EXCLUSIVE-UN Security Council mulls resolution on Ukraine crash site access

by Reuters
Sunday, 20 July 2014 20:22 GMT

(Adds details of proposed Russian amendments to resolution, British and French comment)

By Michelle Nichols

UNITED NATIONS, July 20 (Reuters) - The U.N. Security Council is considering a draft resolution to condemn the shooting down of a Malaysian passenger plane in Ukraine, demand armed groups allow access to the crash site, and call on states in the region to cooperate with an investigation.

Australia - which lost 28 citizens - circulated a draft text, seen by Reuters, to the 15-member Security Council late on Saturday and U.N. diplomats said it could be put to a vote as early as Monday.

The draft resolution "condemns in the strongest terms the shooting down of Malaysia Airlines flight MH17 ... resulting in the tragic loss of 298 lives" on Thursday and demands those responsible "be held to account and that all states cooperate fully with efforts to establish accountability."

It "expresses grave concern at reports of insufficient and limited access to the crash site and of tampering with evidence related to the incident" and demands "armed groups in control of the crash site and the surrounding area refrain from any actions that may compromise the integrity of the crash site and immediately provide safe, secure, full and unfettered access."

Ukraine and its Western allies accuse Moscow of fueling a pro-Russian uprising that threatens to break up the former Soviet republic of 46 million people. Russia denies orchestrating the unrest and says Ukraine's attempts to end it by military force are making the situation worse.

Moscow denies any involvement in shooting down the airliner and has blamed the Ukrainian military. U.S. Secretary of State John Kerry put forward on Sunday the most detailed accusations so far that Russia provided insurgents with the sophisticated anti-aircraft systems used to down the aircraft.

Britain's U.N. Ambassador Mark Lyall Grant posted on Twitter on Sunday: "Investigators must have immediate full access to MH17 crash site, and bodies treated with dignity. Will move ahead with Security Council resolution in next 24 hours."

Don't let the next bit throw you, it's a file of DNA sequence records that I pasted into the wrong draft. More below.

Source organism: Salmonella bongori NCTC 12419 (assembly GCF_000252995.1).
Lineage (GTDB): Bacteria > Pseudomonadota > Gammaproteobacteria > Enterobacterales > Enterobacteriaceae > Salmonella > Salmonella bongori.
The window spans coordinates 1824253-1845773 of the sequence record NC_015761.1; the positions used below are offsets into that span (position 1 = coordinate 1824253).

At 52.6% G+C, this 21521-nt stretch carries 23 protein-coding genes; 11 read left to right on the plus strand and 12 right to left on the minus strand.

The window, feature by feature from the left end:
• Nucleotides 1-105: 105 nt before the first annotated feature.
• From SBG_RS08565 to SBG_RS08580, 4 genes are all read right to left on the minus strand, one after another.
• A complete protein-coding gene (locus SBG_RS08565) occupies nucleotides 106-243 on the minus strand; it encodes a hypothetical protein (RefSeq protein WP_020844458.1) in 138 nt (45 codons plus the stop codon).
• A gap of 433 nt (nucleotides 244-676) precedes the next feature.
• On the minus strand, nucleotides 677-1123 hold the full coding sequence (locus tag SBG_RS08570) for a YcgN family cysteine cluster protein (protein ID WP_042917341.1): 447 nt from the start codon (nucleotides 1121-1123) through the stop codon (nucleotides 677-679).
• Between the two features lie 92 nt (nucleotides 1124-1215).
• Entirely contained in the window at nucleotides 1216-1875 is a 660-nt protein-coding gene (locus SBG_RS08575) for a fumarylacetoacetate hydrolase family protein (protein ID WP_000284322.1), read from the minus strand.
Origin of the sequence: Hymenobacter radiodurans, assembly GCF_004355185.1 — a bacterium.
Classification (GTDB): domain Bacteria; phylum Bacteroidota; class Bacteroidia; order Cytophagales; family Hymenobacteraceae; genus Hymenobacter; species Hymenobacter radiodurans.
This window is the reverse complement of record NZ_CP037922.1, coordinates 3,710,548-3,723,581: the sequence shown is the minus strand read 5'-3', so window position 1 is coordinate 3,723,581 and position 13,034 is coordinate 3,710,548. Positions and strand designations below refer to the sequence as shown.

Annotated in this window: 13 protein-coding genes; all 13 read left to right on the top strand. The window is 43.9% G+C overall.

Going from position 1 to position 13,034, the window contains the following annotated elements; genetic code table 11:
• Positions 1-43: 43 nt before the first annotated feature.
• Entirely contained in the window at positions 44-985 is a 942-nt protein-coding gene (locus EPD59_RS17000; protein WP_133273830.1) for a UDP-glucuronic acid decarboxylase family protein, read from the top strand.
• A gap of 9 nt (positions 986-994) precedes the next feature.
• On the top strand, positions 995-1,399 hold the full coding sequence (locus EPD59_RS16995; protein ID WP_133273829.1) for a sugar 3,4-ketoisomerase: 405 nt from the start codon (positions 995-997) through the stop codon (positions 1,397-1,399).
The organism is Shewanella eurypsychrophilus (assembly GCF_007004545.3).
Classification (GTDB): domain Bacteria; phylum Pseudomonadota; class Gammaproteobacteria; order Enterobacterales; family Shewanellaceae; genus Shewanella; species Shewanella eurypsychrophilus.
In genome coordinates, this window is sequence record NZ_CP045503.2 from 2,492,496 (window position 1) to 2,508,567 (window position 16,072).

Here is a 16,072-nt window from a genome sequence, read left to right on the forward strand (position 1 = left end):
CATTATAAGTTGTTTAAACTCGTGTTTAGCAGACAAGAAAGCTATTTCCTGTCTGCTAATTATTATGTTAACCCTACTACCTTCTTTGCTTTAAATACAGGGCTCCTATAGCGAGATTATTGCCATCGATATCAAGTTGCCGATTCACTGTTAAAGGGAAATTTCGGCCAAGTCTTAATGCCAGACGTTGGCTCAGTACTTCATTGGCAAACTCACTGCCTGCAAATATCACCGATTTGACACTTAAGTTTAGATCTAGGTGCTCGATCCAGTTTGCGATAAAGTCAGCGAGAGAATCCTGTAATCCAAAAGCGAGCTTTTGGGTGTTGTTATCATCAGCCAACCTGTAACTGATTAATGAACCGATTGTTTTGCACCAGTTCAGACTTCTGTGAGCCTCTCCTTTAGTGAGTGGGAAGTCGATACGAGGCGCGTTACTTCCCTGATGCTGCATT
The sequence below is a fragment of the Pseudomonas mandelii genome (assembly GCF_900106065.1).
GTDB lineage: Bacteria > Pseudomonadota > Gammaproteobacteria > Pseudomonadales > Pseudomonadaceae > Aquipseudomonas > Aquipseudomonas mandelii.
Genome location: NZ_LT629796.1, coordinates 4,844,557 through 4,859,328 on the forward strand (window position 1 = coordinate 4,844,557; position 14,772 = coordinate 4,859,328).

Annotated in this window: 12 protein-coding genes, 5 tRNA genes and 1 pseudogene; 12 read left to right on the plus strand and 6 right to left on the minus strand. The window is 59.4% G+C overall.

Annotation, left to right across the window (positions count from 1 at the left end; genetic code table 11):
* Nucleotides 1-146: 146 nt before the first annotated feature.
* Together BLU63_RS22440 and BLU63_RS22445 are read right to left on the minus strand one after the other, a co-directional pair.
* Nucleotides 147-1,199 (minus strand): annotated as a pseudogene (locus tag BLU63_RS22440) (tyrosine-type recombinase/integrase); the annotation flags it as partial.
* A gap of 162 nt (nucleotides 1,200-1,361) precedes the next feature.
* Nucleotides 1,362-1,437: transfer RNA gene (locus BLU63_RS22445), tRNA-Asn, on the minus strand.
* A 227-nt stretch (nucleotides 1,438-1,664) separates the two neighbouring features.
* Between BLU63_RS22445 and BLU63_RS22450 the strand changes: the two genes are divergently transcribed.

Russian President Vladimir Putin urged the pro-Moscow rebels in eastern Ukraine to cooperate and insisted that an international investigation must not leap to conclusions.

Russia proposed amendments to the draft Security Council resolution on Sunday, seen by Reuters, which include removing references to armed groups and tampering with evidence. It also puts in place a caveat - the resolution would condemn the "apparent" shooting down of the plane.

Moscow also wants to add a demand that "all military activities be immediately ceased in the areas surrounding the crash site to allow for security and safety of the international investigation."

International monitors from the Organization for Security and Cooperation in Europe visited part of the crash site for a third day on Sunday. They said on Saturday that gunmen had stopped them approaching some of the wreckage.

The draft U.N. resolution "calls on all states and actors in the region to cooperate fully in relation to the international investigation of the incident, including with respect to immediate access to the crash site."

Russia's U.N. mission declined to comment on the draft Security Council resolution.

French U.N. Ambassador Gerard Araud posted on Twitter on Sunday: "We have to act quickly before the evidence is destroyed. The UNSC should vote on the Australian draft resolution quickly. Tomorrow at the latest."

The Security Council issued a statement on Friday calling for a "full, thorough and independent international investigation," access to the site and appropriate accountability. Britain drafted the text and hoped the council could issue it on Thursday but Russia requested more time.

The Australian-drafted resolution "supports efforts to establish a full, thorough and independent international investigation into the incident in accordance with international civil aviation guidelines."

It also "insists that the bodies of the victims are treated in a dignified, respectful and professional manner."

(Editing by Robert Birsel and Andrea Ricci)

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